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Herefordshire, a county in the West Midlands of England, is often missed on the tourist ramble about England. It is among the most rural and bucolic of all the English counties, providing breathtaking, arcadian views for miles. The county is also the home to the Hereford cattle breed, which you can see happily munching on the rolling grassy hills alongside the roads. Herefordshire's historic treasures and sights are arguably among the most well-kept secrets in the UK, and the relative anonymity of the county will insure you a relaxed pace comfortably free of throngs of crowds.

Start your exploration of Herefordshire in the cathedral city and county seat of Hereford, which is situated on the banks of the River Wye; it's the largest city in Hereforshire. An Anglo-Saxon ancient city, founded around 688, Hereford is steeped in both a Anglo-Saxon and later Norman Conquest history. Hereford Cathedral is an important stop within the city.

Remnants of the original Norman cathedral remain in the choir, but most of the building dates to the 13th century. One of the most important medieval maps - the Hereford Mappa Mundi - can be seen in the cathedral library. It is the largest known medieval map of the world and dates to the late 13th century. This significant historical artifact blends a medieval understanding of the world within a Christian understanding of the Old Testament. Look for depictions of Noah's Ark, as well as figures of the "Monstrous Races" - races of fantastical humans that were believed by medieval peoples to live on the edges of the world.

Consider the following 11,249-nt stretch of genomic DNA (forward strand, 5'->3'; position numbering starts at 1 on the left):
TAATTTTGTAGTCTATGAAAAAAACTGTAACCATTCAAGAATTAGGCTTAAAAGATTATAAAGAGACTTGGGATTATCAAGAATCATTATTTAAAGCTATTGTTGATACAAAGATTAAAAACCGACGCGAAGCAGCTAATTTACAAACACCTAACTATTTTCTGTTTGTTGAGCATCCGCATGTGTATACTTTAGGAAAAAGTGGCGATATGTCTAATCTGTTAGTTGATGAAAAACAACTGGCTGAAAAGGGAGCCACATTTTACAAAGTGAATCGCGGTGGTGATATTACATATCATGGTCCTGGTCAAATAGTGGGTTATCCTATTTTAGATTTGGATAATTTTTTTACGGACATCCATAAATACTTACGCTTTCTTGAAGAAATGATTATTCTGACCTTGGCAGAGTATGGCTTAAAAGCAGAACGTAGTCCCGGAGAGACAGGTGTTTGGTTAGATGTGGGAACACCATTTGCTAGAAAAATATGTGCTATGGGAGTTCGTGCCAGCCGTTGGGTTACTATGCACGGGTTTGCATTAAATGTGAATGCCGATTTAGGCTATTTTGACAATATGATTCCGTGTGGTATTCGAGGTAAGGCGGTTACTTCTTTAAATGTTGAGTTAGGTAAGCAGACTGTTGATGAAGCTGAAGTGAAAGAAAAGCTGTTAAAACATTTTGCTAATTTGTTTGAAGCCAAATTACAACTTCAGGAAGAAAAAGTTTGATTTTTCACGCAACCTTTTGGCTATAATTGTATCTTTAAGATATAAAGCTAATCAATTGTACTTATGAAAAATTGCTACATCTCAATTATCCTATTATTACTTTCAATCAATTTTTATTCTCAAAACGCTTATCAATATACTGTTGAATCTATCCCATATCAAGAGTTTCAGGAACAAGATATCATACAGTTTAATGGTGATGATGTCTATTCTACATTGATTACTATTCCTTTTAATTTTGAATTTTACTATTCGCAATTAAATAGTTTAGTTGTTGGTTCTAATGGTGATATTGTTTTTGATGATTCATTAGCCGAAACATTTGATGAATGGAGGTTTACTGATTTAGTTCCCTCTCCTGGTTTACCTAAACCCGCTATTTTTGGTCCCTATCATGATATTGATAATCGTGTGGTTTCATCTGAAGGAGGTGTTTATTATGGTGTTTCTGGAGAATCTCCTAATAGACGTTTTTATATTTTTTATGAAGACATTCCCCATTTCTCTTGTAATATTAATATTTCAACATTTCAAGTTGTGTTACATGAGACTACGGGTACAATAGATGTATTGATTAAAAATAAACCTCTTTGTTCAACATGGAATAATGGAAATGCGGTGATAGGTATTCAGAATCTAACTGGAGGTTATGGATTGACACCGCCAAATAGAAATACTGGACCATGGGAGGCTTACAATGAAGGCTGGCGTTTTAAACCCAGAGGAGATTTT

Hereford also has much to offer those interested in Jacobean history of England. The Old House - a distinctive black and white timber framed house - dates from 1621 and is a museum dedicated to life in Jacobean England; it is the only Jacobean townhouse on its block to survive demolition in 1816. It has a rich collection of furniture and decorative items from the period, giving the rare opportunity to explore Jacobean domestic life within a period house.

Other historic houses dot the countryside and are certainly worth a trip outside of Hereford. Croft House (an 11th century Norman castle) and Berrington Hall (a neoclassical building based on designs by Capability Brown) offer easy day trips, history, as well as lush grounds. The gardens at Hampton Court (a Tudor Castle in Hope under Dinmore) are of particular note, and offer a kitchen garden, maze, and century-old wisteria arch. For those with an interest in ecclesiastical history, Dore Abbey and Kilpeck church will not disappoint for their preserved sculptural motifs dating back to the Norman period. Be sure to examine the Norman relief carvings for sightings of Green Men; be sure to see the utterly charming "hound and hare" relief at Kilpeck for a dose of medieval whimsy.

Ramble walks and country strolls abound in this county. If you are after a countryside stroll, the views and vistas of the Wye River Valley in Herefordshire are not to me missed. It has been designated an Area of Outstanding Natural Beauty and is one of the most stunning sceneries in all of England. The Wye River Walk (in total 136 miles) can be walked on for short day rambles, and provides an easy going, leisurely way of seeing the landscape. Here, amongst the hills and basins, history and nature converge and provide a dramatic backdrop for all Herefordshire offers.